The International Monetary Fund called for Greece to cut pensions and taxes and for its lenders to provide significant debt relief in order for the country to make a convincing exit from the crisis.
In its annual report on the Greek economy, following so-called Article Four consultations in Athens, the Fund described the country’s pension system as “unaffordable” despite recent reforms.
It argued that the pension system’s deficit remains too high at 11 percent, compared to a 2.5 percent average in the eurozone, and that too much of a burden has been placed on Greeks currently in work, while existing pensioners have largely been protected.
The Washington-based organization also said that Greece’s tax credit system was too generous, exempting around half of salary earners compared to a euro area average of 8 percent.
The IMF proposes a reduction in taxes and social security contributions, arguing that recent increases created incentives for undeclared work.
“Greece needs less austerity, not more,” said IMF mission chief Delia Velculescu as she presented the report in a teleconference with journalists.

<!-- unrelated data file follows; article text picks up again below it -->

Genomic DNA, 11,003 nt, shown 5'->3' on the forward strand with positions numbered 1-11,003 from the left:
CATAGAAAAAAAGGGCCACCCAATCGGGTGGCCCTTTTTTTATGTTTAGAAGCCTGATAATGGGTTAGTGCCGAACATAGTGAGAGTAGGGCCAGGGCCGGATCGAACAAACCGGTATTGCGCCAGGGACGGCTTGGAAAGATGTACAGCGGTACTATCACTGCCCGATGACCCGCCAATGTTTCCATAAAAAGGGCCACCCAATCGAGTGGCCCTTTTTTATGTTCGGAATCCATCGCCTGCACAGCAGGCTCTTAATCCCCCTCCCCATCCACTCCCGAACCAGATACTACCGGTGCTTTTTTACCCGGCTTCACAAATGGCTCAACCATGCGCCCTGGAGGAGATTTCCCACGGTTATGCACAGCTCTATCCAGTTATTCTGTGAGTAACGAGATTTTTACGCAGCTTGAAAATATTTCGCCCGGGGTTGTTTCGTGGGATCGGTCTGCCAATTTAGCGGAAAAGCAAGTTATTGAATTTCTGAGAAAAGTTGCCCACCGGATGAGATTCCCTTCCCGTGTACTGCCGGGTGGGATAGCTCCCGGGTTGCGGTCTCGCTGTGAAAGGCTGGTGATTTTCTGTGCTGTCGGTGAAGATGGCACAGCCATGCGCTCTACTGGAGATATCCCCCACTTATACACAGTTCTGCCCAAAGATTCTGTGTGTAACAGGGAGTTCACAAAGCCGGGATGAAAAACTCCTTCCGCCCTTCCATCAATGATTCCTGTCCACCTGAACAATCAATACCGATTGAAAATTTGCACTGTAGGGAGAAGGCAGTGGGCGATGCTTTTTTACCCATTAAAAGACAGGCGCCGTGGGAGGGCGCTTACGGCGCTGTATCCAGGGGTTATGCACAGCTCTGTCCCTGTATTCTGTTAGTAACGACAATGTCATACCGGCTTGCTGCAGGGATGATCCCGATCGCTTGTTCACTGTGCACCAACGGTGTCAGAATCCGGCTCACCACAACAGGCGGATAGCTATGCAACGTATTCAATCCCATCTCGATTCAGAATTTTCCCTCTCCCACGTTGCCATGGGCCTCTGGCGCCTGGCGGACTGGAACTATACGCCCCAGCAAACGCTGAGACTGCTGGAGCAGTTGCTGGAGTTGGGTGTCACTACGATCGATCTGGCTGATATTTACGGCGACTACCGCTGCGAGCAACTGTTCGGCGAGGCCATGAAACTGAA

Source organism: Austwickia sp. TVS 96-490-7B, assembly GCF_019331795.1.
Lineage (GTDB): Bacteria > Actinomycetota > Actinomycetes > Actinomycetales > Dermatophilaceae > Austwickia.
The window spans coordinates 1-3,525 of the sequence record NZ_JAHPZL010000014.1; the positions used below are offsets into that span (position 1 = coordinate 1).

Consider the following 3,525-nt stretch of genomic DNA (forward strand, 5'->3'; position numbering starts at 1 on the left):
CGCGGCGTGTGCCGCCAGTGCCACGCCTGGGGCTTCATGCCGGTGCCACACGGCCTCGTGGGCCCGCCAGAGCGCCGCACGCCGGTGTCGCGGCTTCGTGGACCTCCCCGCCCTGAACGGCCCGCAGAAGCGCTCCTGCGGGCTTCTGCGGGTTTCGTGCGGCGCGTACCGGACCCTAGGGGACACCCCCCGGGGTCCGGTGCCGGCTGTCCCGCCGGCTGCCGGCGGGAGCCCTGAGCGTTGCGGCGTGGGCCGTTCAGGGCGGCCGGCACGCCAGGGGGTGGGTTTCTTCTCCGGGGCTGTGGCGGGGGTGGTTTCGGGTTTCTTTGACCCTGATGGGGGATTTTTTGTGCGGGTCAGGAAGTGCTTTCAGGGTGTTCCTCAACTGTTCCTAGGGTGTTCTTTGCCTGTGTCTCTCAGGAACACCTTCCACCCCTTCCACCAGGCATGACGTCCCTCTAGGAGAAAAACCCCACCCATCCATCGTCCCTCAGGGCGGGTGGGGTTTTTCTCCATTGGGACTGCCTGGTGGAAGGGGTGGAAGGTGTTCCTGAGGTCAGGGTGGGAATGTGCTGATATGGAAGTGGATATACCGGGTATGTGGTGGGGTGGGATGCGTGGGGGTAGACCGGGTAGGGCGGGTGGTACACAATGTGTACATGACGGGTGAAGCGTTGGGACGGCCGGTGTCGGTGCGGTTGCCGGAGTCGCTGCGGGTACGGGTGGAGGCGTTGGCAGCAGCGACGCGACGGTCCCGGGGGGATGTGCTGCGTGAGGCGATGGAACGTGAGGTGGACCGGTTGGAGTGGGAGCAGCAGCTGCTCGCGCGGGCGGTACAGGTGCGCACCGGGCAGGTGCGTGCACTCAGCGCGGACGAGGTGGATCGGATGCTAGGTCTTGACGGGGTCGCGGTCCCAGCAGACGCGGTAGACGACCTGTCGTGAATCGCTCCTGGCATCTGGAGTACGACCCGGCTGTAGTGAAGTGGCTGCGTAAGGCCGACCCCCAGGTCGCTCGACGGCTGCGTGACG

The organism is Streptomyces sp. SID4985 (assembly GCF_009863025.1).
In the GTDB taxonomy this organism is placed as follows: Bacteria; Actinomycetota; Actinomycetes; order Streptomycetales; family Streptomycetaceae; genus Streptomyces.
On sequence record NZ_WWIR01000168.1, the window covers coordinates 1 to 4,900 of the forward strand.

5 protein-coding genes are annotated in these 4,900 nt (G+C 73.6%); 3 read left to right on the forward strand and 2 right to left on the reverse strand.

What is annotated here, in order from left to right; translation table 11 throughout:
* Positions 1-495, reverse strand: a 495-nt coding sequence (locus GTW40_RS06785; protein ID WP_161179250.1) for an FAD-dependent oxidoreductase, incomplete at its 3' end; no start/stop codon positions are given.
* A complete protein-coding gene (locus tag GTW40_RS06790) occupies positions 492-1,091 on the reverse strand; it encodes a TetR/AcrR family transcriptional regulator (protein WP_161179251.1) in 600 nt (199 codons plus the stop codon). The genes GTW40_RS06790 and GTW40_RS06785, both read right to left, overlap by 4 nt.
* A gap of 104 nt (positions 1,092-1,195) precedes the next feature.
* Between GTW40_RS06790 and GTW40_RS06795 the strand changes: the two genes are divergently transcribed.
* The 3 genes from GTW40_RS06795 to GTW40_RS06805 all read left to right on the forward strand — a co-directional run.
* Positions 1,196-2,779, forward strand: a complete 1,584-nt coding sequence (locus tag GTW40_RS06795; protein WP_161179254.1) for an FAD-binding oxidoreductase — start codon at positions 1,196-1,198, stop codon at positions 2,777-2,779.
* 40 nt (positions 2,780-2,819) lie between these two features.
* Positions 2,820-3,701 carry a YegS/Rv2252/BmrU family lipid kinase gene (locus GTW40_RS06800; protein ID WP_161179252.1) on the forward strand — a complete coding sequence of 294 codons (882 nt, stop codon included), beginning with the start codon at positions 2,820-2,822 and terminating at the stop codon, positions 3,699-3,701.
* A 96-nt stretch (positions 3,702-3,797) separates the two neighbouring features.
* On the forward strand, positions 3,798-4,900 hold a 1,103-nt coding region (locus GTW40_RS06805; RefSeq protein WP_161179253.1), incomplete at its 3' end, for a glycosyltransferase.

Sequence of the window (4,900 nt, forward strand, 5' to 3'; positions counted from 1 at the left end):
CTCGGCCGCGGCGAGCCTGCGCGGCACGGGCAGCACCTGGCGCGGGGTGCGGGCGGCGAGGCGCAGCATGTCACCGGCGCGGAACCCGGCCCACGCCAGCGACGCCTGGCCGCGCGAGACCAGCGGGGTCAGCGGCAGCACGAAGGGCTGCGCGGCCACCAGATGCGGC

The Fund, whose role in Greece’s third bailout program has yet to be clarified, also stressed the need for European lenders to deliver on their debt relief pledge as “growth prospects remain weak and subject to high downside risks.”
“Even with full implementation of this demanding policy agenda, Greece requires substantial debt relief calibrated on credible fiscal and growth targets,” the report said.
“In this context, it cannot be assumed that Greece can simply grow out of its debt problem. Further debt relief will be required to restore sustainability, going well beyond what is currently under consideration, and it should be calibrated on realistic assumptions about Greece’s ability to generate sustained surpluses and long-term growth,” the report said.
The IMF delivered its findings as the government submitted to Parliament its latest multi-bill, which contains draft legislation to complete several of the bailout milestones remaining before Athens can claim its next sub-tranche of 2.8 billion euros.
The legislative package contains provisions regarding pension reforms, the transfer of public organizations (DEKOs) to the new asset fund and the energy sector. MPs are due to vote on it on Tuesday.
The government hopes to have all the milestones, including those that do not need new legislation, completed by Thursday, when the Euro Working Group is due to meet to prepare for the October 10 Eurogroup.